As the G8 conference starts in France, the Chinese government has itself been busy entertaining ministers from some of the world's pariah states, at a series of meetings where human rights, or the opinion of the Western democracies, were not high on the agenda. For China, a current round of visitors sits well with the country's fiercely held foreign policy of non-intervention.
North Korea's secretive leader Kim Jong-il took to his customised armoured train for a whistle-stop tour of China on a look-and-learn visit, examining China's economic miracle and its efforts to introduce renewable energy at close quarters. As China's communist leadership is fond of saying, the two Cold War allies are "as close as lips and teeth".
It has emerged that Mr Kim met the Chinese President Hu Jintao in a meeting that emphasised the influence that China has with the impoverished North Koreans. Mr Kim and China's leaders vowed that their alliance "sealed in blood" will pass on to their successors, state media said
Mr Kim's summits with Mr Hu and Premier Wen Jiabao apparently brought no open discussion of who would succeed the ageing North Korean leader, who has singled out his youngest son Kim Jong-un to take over one day. It is considered that China, North Korea's biggest economic backer, could have an important say over the succession.
But both Pyongyang and Beijing hinted that the issue was on their minds and stressed generational changes would not shake their bond, in official reports about Mr Kim's latest visit, released after he left the Chinese capital. "You, General Secretary Kim Jong-il, attach great importance to developing Sino-North Korean relations, and since last year have visited China three times, stressing many times that the young generation must properly inherit the friendship between China and North Korea," Mr Hu told Mr Kim, China's Xinhua news agency said.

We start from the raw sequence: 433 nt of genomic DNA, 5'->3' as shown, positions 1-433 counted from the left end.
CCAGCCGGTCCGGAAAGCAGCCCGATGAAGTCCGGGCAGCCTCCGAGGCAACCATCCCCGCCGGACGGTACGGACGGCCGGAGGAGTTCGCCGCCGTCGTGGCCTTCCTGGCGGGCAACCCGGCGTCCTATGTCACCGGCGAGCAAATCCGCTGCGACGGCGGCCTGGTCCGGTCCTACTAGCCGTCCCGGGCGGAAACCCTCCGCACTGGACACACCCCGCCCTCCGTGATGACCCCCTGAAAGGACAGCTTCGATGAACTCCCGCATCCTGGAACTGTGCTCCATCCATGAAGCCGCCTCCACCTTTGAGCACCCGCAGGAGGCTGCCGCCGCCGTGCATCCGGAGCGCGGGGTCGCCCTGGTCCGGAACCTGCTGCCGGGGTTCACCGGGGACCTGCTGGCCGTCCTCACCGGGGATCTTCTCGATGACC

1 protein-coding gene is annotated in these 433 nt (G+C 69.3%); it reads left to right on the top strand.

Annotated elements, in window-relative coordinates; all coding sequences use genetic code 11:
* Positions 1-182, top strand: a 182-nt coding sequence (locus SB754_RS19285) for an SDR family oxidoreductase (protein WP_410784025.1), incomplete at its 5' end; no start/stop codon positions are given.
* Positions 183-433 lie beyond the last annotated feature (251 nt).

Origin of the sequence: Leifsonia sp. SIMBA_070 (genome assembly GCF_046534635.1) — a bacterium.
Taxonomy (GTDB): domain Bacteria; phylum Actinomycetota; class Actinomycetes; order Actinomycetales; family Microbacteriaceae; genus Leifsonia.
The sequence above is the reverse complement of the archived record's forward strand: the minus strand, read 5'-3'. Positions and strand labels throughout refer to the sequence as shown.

Another country causing widespread jitters about its nuclear ambitions is Iran, and that country's foreign minister, Ali Akbar Salehi, visited Beijing to commemorate four decades of diplomatic ties. Thein Sein, Burma's President, a former general and prime minister in the military junta that handed power to a nominally civilian government at the end of March, has also been in China this week.
"China views a number of countries in the world as in alliance in not having democracy or sharing Western human rights concepts," Michael Davis, a law professor and Chinese politics expert at Chinese University of Hong Kong, told the Associated Press. "It helps mobilise their legitimacy argument that the Western approach is not the only one."